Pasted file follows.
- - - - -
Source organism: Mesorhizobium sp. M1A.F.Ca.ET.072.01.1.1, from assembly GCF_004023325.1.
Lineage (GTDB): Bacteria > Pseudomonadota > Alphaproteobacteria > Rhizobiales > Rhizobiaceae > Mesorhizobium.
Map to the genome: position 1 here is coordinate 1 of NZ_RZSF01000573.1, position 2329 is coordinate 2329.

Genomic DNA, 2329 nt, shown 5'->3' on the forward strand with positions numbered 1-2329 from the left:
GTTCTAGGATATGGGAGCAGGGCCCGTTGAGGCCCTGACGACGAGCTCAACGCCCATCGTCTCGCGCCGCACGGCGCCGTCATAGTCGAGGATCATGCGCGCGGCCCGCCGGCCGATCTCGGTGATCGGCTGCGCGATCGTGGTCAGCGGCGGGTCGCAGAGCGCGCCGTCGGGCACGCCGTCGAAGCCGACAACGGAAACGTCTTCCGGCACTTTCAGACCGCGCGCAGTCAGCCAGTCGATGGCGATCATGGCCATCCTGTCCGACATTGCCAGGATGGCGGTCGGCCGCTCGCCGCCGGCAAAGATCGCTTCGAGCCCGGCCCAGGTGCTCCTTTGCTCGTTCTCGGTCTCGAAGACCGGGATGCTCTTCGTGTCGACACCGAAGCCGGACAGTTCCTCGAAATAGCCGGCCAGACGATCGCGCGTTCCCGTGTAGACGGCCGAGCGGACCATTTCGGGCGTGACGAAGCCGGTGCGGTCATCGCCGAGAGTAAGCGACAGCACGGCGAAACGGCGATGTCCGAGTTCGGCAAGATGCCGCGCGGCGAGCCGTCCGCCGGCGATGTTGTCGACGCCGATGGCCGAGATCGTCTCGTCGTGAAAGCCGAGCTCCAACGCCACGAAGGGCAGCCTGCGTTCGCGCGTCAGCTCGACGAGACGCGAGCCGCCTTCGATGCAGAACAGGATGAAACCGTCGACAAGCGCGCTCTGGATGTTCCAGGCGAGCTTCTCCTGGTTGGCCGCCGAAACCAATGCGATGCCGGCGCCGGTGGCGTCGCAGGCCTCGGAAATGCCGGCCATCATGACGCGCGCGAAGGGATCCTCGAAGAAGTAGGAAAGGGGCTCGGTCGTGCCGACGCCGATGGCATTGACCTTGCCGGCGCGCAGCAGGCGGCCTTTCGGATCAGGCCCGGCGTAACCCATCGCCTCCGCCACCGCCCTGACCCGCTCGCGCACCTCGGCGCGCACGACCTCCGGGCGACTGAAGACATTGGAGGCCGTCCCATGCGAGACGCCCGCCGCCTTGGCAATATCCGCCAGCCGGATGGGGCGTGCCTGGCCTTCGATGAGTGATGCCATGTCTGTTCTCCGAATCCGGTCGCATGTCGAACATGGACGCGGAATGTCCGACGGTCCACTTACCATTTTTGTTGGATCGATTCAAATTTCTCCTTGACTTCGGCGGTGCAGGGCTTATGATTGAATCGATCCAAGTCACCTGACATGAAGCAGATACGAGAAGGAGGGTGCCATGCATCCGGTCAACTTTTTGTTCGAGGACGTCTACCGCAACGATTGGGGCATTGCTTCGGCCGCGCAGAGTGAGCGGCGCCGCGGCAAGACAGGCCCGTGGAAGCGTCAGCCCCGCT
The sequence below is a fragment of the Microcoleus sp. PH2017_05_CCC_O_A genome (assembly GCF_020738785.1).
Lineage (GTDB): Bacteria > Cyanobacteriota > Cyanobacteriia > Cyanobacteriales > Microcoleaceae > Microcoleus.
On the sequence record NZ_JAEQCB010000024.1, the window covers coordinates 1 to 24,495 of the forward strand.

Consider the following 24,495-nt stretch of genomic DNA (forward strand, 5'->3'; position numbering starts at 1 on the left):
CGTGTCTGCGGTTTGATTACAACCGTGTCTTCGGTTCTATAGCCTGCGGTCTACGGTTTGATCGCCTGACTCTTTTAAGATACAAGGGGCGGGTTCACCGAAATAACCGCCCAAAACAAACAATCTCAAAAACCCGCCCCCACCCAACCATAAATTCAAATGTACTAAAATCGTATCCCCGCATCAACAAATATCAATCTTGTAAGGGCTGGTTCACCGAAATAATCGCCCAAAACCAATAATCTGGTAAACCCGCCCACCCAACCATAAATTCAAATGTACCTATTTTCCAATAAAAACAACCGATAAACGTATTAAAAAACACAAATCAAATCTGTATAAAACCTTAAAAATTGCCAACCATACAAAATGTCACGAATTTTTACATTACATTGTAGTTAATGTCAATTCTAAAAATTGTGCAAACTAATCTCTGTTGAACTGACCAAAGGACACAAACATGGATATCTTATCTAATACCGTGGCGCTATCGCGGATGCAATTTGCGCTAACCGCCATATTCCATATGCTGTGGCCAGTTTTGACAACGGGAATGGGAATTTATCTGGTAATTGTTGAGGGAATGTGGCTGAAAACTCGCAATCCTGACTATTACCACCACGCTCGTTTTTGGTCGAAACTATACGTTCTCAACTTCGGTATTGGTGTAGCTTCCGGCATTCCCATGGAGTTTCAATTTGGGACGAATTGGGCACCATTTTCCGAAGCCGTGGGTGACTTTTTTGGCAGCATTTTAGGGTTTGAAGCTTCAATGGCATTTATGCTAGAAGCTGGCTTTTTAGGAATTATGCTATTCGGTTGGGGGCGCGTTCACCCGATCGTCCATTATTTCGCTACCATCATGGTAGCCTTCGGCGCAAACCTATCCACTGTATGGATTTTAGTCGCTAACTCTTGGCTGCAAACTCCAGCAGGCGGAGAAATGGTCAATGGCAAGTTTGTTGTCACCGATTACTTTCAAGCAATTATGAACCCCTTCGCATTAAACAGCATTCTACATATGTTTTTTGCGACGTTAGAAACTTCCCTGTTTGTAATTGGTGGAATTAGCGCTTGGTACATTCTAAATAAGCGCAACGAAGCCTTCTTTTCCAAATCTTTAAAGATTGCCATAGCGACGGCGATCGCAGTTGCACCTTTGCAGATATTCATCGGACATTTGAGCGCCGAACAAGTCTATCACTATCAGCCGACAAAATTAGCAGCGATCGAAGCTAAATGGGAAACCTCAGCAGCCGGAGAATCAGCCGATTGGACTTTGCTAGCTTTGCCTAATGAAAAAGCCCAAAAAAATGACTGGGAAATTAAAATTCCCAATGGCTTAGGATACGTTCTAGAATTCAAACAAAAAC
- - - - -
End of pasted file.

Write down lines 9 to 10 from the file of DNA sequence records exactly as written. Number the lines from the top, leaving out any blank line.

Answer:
Consider the following 24,495-nt stretch of genomic DNA (forward strand, 5'->3'; position numbering starts at 1 on the left):
CGTGTCTGCGGTTTGATTACAACCGTGTCTTCGGTTCTATAGCCTGCGGTCTACGGTTTGATCGCCTGACTCTTTTAAGATACAAGGGGCGGGTTCACCGAAATAACCGCCCAAAACAAACAATCTCAAAAACCCGCCCCCACCCAACCATAAATTCAAATGTACTAAAATCGTATCCCCGCATCAACAAATATCAATCTTGTAAGGGCTGGTTCACCGAAATAATCGCCCAAAACCAATAATCTGGTAAACCCGCCCACCCAACCATAAATTCAAATGTACCTATTTTCCAATAAAAACAACCGATAAACGTATTAAAAAACACAAATCAAATCTGTATAAAACCTTAAAAATTGCCAACCATACAAAATGTCACGAATTTTTACATTACATTGTAGTTAATGTCAATTCTAAAAATTGTGCAAACTAATCTCTGTTGAACTGACCAAAGGACACAAACATGGATATCTTATCTAATACCGTGGCGCTATCGCGGATGCAATTTGCGCTAACCGCCATATTCCATATGCTGTGGCCAGTTTTGACAACGGGAATGGGAATTTATCTGGTAATTGTTGAGGGAATGTGGCTGAAAACTCGCAATCCTGACTATTACCACCACGCTCGTTTTTGGTCGAAACTATACGTTCTCAACTTCGGTATTGGTGTAGCTTCCGGCATTCCCATGGAGTTTCAATTTGGGACGAATTGGGCACCATTTTCCGAAGCCGTGGGTGACTTTTTTGGCAGCATTTTAGGGTTTGAAGCTTCAATGGCATTTATGCTAGAAGCTGGCTTTTTAGGAATTATGCTATTCGGTTGGGGGCGCGTTCACCCGATCGTCCATTATTTCGCTACCATCATGGTAGCCTTCGGCGCAAACCTATCCACTGTATGGATTTTAGTCGCTAACTCTTGGCTGCAAACTCCAGCAGGCGGAGAAATGGTCAATGGCAAGTTTGTTGTCACCGATTACTTTCAAGCAATTATGAACCCCTTCGCATTAAACAGCATTCTACATATGTTTTTTGCGACGTTAGAAACTTCCCTGTTTGTAATTGGTGGAATTAGCGCTTGGTACATTCTAAATAAGCGCAACGAAGCCTTCTTTTCCAAATCTTTAAAGATTGCCATAGCGACGGCGATCGCAGTTGCACCTTTGCAGATATTCATCGGACATTTGAGCGCCGAACAAGTCTATCACTATCAGCCGACAAAATTAGCAGCGATCGAAGCTAAATGGGAAACCTCAGCAGCCGGAGAATCAGCCGATTGGACTTTGCTAGCTTTGCCTAATGAAAAAGCCCAAAAAAATGACTGGGAAATTAAAATTCCCAATGGCTTAGGATACGTTCTAGAATTCAAACAAAAAC